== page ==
PowerBuilder contains a number of built-in common dialogs that can be used
within your own applications.
What do you do when one of these dialogs meets most, but not quite all, of
the functionality you need? Do you simply accept the limited functionality?
Do you write your own dialog from scratch to replicate them and add the
additional functionality (a maintenance headache)? There is a third option.
You can simply use the dialog that PowerBuilder provides and modify it at
runtime to provide just the additional functionality that you need.
The dialogs PowerBuilder provides include:
The GetFileOpenName, GetFileSaveName, ChooseColor, GetFolder, PrintSetup, and
PrintSetupPrinter system function dialogs The DataWindow Control SaveAs,
SetFilter, and SetSort function dialogs The DataWindow object
DataWindow.Print.Prompt attribute dialog The ubiquitous MessageBox dialog
First there were the thin clients. Not the Internet thin clients, I'm talking
about the mainframe applications with dumb terminals. Everything ran on the
server; the client was basically there only to display and for input from the
Then PCs came along and a paradigm shift occurred toward thick clients.
Really thick clients in fact. Not only was the user interface running locally
on the PC, but often so was the data access layer, with the application
accessing local database files or perhaps a shared database file on the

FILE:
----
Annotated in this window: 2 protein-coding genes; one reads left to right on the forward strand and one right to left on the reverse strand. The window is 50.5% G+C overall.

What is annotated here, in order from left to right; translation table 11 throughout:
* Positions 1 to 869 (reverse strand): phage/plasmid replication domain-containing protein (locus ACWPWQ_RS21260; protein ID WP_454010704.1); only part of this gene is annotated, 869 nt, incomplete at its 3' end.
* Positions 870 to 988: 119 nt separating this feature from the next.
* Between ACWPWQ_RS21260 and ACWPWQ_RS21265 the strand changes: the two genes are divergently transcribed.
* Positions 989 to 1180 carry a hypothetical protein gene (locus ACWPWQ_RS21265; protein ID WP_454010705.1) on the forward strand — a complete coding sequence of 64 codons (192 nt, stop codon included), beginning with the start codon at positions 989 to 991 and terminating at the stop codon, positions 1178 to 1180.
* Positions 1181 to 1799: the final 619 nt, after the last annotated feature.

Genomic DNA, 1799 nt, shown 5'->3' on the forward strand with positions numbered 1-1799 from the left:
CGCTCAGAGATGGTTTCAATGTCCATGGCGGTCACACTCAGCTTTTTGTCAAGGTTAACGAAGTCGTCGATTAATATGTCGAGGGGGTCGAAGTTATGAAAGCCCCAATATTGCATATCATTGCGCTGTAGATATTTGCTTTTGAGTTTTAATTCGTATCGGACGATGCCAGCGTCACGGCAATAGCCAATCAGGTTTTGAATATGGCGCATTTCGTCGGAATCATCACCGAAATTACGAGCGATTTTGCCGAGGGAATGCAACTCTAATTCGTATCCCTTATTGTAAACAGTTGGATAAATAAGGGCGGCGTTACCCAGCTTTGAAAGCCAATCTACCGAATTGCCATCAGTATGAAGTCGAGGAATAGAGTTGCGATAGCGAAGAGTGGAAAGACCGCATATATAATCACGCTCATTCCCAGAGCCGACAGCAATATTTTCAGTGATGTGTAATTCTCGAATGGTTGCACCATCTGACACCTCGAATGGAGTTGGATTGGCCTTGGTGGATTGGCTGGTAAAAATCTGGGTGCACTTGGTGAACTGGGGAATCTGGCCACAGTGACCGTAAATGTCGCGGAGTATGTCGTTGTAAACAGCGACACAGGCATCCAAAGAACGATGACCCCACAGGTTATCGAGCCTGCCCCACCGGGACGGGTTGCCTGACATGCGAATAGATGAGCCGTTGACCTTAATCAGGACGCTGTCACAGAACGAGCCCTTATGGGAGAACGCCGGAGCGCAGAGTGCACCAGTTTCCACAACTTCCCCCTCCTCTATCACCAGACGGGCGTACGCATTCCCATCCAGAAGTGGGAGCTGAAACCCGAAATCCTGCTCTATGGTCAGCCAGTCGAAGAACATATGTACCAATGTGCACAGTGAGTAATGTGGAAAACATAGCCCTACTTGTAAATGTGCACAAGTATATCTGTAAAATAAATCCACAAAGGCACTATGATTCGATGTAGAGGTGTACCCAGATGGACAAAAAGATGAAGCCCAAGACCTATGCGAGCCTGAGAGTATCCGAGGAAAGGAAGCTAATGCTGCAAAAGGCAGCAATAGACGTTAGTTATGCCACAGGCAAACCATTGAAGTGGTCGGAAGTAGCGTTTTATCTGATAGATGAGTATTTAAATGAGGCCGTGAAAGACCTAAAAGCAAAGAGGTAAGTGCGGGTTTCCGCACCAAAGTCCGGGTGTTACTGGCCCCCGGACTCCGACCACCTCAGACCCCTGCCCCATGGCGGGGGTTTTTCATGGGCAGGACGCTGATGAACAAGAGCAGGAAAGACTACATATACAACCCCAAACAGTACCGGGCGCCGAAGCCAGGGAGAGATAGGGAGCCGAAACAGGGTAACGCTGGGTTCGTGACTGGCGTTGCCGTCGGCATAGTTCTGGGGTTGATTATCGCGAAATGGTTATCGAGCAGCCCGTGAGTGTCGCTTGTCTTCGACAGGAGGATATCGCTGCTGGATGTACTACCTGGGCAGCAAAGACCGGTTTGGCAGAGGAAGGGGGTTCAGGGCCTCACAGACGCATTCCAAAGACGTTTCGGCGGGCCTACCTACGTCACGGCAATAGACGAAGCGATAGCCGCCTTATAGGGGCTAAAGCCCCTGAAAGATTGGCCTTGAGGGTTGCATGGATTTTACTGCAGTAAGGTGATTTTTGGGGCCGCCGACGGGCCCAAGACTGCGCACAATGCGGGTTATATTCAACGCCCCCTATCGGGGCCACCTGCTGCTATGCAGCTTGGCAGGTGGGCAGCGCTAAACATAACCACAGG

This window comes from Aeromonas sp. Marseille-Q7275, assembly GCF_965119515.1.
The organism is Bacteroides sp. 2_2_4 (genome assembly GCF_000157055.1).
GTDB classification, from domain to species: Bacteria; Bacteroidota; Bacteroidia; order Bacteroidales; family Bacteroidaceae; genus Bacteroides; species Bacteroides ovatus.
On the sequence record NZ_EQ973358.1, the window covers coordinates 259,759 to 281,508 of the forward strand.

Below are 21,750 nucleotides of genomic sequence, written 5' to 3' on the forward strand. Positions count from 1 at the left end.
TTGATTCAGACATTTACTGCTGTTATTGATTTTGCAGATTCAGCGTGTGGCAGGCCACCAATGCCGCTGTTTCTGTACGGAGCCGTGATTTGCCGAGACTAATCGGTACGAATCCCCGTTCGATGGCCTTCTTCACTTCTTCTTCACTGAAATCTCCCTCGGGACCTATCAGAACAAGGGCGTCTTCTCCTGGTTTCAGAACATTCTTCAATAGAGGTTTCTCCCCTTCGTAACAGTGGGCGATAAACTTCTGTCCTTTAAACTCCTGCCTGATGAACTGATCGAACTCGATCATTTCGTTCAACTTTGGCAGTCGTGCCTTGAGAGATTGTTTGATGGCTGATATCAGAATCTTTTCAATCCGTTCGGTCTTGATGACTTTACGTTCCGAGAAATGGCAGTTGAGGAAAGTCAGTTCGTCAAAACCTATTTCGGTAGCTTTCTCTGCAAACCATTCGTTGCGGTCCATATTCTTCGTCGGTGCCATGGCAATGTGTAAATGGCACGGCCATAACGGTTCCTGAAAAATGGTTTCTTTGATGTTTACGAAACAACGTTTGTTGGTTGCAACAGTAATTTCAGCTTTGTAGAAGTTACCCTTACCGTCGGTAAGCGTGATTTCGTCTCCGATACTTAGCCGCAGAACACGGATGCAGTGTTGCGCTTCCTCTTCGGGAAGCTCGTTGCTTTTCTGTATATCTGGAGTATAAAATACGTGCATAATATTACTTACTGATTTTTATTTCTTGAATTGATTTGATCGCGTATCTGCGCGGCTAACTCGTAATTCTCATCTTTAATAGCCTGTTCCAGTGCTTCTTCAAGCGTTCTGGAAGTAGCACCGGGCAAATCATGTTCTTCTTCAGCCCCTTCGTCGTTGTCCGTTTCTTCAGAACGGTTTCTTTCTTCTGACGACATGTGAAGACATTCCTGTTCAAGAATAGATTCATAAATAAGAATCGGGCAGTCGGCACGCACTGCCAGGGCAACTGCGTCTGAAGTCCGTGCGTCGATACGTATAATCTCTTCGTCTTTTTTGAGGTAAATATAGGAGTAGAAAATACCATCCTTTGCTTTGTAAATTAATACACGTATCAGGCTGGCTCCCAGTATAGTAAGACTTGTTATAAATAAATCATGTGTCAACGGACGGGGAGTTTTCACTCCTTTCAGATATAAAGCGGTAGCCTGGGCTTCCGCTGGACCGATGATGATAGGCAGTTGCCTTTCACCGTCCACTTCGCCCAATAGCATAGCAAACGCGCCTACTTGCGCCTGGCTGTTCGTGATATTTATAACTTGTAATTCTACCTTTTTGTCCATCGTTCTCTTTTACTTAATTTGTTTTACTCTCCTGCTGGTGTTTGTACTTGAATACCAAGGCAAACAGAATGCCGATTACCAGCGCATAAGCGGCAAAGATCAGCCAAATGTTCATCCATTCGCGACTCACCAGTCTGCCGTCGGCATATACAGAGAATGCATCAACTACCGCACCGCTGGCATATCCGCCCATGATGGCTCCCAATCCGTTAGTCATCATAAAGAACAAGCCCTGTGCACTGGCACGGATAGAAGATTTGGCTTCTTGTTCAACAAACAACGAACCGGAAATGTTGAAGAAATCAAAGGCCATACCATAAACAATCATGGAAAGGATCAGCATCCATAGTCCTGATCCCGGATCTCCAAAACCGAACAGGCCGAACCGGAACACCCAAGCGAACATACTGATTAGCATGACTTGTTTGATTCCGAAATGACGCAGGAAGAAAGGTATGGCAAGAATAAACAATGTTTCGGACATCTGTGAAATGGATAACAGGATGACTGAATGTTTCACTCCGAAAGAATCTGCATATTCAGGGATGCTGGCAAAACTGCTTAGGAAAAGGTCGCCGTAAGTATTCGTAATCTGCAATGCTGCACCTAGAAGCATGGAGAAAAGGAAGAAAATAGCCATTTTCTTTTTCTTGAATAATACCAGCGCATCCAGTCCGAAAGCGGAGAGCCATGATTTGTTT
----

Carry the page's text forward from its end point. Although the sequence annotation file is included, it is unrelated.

network. Key reasons for the shift were a better user... (more)
Last month I started a series in which I'll be looking at some of the
important new technology offerings Sybase showed at TechWave and share with
you my comments (good or bad) about those technologies.
Last month's topic was the PowerBuilder Application Server Plugin (PASP).
This month I want to discuss the ASP.NET Application Deployment feature
slated for PowerBuilder 11.
ASP.NET Application Deployment in PB11
This particular feature has been in the works for a while, but it wasn't
until I saw John Strano's demo during the tools keynote that I started
developing an interest in i... (more)
One of the indications of how well a product is doing is how well the
ecosystem surrounding it is doing. For a software product that can be
determined by a number of things, including how active user groups are and
whether the number of third-party products that work with it are increasing
Well, thanks in large part to the efforts of Sybase to promote the new
version, there have been user group meetings across the world recently.
Upcoming events are still scheduled for London, UK, Zurich, Switzerland and
The third-party product market for PowerBuilder... (more)
The PowerBuilder 12.1 maintenance release is now available. For people who
believe that you should never use the .0 release of any product, the
maintenance release means they should feel comfortable using PowerBuilder 12
now. However, there are several good reasons other than that to get the
maintenance release, including a number of important new features it
introduces. We'll look at the important ones below.
The maintenance release adds support for connectivity to ASE 15.5 and SQL
Anywhere 12.0. There is no additional functionality specific to those